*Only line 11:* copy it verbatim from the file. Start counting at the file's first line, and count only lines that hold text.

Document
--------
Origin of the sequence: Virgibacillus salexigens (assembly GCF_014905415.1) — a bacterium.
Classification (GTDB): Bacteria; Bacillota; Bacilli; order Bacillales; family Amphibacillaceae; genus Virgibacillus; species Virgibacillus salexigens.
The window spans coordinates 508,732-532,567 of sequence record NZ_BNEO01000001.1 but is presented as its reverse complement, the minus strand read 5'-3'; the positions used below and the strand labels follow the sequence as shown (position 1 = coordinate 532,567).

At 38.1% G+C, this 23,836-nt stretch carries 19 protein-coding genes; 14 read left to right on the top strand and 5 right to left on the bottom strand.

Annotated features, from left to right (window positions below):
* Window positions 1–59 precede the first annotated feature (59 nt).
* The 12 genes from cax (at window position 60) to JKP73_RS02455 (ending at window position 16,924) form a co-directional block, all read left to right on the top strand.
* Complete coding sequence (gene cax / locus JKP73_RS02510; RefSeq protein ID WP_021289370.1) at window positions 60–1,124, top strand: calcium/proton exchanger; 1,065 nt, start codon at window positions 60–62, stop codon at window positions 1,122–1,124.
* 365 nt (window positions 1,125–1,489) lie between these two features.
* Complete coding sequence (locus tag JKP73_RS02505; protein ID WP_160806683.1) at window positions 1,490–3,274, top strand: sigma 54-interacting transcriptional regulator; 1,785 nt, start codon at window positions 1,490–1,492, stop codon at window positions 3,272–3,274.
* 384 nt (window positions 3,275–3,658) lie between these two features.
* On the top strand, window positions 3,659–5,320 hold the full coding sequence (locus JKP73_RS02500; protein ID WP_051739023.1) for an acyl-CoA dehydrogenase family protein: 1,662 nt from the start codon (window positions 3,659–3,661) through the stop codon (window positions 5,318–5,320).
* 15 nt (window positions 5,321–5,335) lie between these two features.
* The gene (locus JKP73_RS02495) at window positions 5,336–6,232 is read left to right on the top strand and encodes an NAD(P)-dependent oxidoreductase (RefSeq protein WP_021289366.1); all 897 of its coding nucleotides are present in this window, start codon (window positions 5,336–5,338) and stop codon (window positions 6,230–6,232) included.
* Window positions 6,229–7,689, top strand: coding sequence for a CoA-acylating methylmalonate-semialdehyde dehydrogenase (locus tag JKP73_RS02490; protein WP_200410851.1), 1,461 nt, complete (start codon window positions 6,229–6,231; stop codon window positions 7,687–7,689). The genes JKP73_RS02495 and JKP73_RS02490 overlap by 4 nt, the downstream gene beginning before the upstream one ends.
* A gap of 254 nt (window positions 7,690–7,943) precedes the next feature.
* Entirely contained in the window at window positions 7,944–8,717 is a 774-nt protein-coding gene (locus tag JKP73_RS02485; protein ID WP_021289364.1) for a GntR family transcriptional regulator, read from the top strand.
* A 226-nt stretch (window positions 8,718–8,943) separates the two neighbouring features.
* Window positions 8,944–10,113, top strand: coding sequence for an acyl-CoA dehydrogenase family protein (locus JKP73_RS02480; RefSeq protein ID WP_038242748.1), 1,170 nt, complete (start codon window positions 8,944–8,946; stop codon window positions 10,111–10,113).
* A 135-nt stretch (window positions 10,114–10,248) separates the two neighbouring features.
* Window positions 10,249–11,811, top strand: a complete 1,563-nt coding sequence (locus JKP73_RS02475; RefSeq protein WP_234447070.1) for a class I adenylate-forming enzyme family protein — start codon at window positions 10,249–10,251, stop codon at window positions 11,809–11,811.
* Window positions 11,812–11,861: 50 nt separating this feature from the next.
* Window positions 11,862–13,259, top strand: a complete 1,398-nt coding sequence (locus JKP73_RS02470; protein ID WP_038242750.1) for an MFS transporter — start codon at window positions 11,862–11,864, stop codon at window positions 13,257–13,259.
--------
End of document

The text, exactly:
* 384 nt (window positions 3,275–3,658) lie between these two features.